When we catch up with the Furey family on Sunday they’re in the midst of assembling for a nativity scene with Troy (Harris) as the “baby Jeebus.” He’s surrounded by Nick Crocker (Hynes), Phonse Furey (Boland), Darlene Furey (Kent), Cyril Pippy (Majumder), Todd Meaney (McKinney), Mamie Lou (Walsh) and Myrna Furey-Meaney (White), who argue who should be playing the Chosen One. As the scene devolves into a all-out donnybrook, Mamie Lou reflects on her spoiled children and holidays past and plans to leave her stunned family (literally and figuratively) for good. The wrench in Mamie Lou’s plan? Troy announces he and his gal pal Alma (Maggs) have got a baby on the way.

Written by Walsh and Ed Macdonald, A Christmas Fury is full of laughs. No surprise, really, since much of the cast can be seen on 22 Minutes. Myrna, sure that Troy and his baby will inherit the family business, is determined to get pregnant or undermine Troy’s plot. Darlene, meanwhile, plans to win the prize for best yard decorations and Nick wants to fornicate in the manger. There’s a lot of heart too. Sprinkled amongst the insults are some truly touching moments like when Cyril delivers a present to Mamie Lou and the family connects with a troubled young girl. (And A Christmas Fury has a killer soundtrack.)

If you’re looking for a truly offbeat—and entertaining—holiday special to add alongside Rudolph, Frosty and Charlie Brown, add A Christmas Fury to your list.

A Christmas Fury airs Sunday, Dec. 3, at 8 p.m. on CBC.

Image courtesy of CBC.




CBC’s Still Standing kicks off Season 3 in Fort McMurray

It isn’t within Still Standing‘s guidelines to visit a place like Fort McMurray. After all, one of the stand-up/documentary hybrid’s keystones is to visit small communities across the country and Fort McMurray’s population is over 61,000. But the other rule is to focus on an area hit by hard times, and you don’t get much harder hit than the Alberta town which saw much of its area consumed by wildfires.

Returning with two back-to-back episodes on Tuesday at 8 p.m. on CBC, Harris and his crew stop in Fort McMurray during the first half-hour before jetting to Bell Island, Nfld, for the second instalment.

“We thought the story [in Fort McMurray] was so compelling and important that, with the one-year anniversary of the evacuation coming up [for filming], it was a story we could tell,” Harris told us during CBC’s upfront media day. Harris, his writers and producers spent several days in the area, interacting with folks and preparing original standup material to be performed for the community. Rewatching video of the events of May 3, 2016, brings the seriousness of the situation to light. It’s not, you’d think, something folks would want to laugh about. But they do, whether it’s at Harris’ suggestion some folks’ sins brought hell upon them or his own admission he’d freak out during an emergency.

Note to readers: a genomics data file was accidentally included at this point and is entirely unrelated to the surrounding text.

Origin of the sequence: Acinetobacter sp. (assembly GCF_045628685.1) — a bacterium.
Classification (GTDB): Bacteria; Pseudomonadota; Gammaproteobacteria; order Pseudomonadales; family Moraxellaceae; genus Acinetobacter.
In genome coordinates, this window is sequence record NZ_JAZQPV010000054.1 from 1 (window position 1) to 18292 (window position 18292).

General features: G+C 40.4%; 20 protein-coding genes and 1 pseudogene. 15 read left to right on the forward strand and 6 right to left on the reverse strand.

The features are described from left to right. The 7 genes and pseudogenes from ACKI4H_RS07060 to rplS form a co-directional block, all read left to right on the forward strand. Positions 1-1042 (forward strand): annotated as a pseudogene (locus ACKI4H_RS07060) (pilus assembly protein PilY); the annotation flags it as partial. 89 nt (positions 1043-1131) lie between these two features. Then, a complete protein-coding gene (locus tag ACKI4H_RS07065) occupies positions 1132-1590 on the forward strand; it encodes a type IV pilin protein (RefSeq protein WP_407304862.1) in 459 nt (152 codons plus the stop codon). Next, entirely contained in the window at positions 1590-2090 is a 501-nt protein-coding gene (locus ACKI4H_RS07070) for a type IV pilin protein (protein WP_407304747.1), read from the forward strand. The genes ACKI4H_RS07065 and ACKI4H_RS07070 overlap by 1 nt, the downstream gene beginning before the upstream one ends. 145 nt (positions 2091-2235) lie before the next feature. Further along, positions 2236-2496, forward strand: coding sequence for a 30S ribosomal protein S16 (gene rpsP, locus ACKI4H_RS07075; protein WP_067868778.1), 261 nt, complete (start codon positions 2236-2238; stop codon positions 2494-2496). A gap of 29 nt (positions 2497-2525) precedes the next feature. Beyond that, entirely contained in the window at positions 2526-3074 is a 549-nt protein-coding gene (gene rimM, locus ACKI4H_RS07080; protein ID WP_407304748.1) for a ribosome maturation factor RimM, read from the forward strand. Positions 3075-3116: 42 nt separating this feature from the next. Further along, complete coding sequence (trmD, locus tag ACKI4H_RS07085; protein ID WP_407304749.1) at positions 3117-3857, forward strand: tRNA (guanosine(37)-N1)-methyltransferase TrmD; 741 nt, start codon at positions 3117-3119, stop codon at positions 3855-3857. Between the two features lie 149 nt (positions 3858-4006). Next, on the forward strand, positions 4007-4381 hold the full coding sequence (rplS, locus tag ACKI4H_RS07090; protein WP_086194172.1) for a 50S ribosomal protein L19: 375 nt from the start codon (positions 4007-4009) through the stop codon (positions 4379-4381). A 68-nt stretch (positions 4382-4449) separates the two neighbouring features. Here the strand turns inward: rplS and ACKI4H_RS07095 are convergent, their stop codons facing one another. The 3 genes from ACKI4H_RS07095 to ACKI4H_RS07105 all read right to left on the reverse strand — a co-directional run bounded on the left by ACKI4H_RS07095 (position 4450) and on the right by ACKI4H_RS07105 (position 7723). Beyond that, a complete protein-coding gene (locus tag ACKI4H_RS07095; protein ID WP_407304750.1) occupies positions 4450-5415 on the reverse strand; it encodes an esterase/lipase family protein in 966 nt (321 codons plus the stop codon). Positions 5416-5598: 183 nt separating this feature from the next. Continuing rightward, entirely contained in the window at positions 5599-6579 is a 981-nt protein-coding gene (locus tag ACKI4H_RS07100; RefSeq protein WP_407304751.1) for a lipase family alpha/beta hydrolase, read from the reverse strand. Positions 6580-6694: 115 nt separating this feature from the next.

But the episode is as much about joking about the situation as it is about the little triumphs and “disasterhood.” People offered up food, clothing, water and rooms to those affected by the conflagration. And, over a year later, the community is rebuilding, burgeoning and offering surprises.

“I was amazed by how multicultural it is there,” he Harris says. “I’ve met people from every corner of the globe in Fort McMurray and it doesn’t have that rough and tumble, work camp sort of feel. It’s got great restaurants and a healthier art scene than you might expect.”

The mark of a community getting back on its feet.

Still Standing airs Tuesdays at 8 p.m. on CBC.


Still Standing celebrates more Canadian small towns in Season 2

Jonny Harris is back with Still Standing, celebrating small-town Canada with big laughs. Returning Tuesday with what’s quickly becoming a summer staple for CBC, the likable Harris sheds his Constable Crabtree duds and spikes his hair to hit the road, shining a spotlight on communities of folks ekeing out a living in the place they call home.

Tuesday’s return finds the young Newfoundlander in British Columbia, where the 800 citizens of Skidegate are struggling to keep their Haida culture intact amid a history of boom and bust.

Shop owner Rose Russ discusses the local artisans, tourism and an economy that once did well thanks to fishing and logging; Haida elder Diane Brown gives a history of the area and reveals she is one of a mere handful who still know their ancient language; and Jags tells of the once-thriving community of Skedans that was decimated by smallpox.

As with Season 1, Harris successfully tells the history of the community he’s visiting without a hint of malice. He’s there to point out the hard and good times, but there’s no meanness in his comedy. There are references to Europeans arriving in the area and promptly stealing totem poles (“How are you going to show that off to your friends and not look like a complete a-hole?”). And it’s not all bad news in Skidegate: Ben Davidson is a renowned local artist creating Haidi works, a heritage centre promises to educate the youth on their history and language and the Skidegate Saints kick butt on the basketball court.

Upcoming stops in Still Standing‘s season include Omemee, Ont., Inuvik, NWT., and Georgetown, PEI.

Still Standing airs Tuesdays at 9 p.m. on CBC.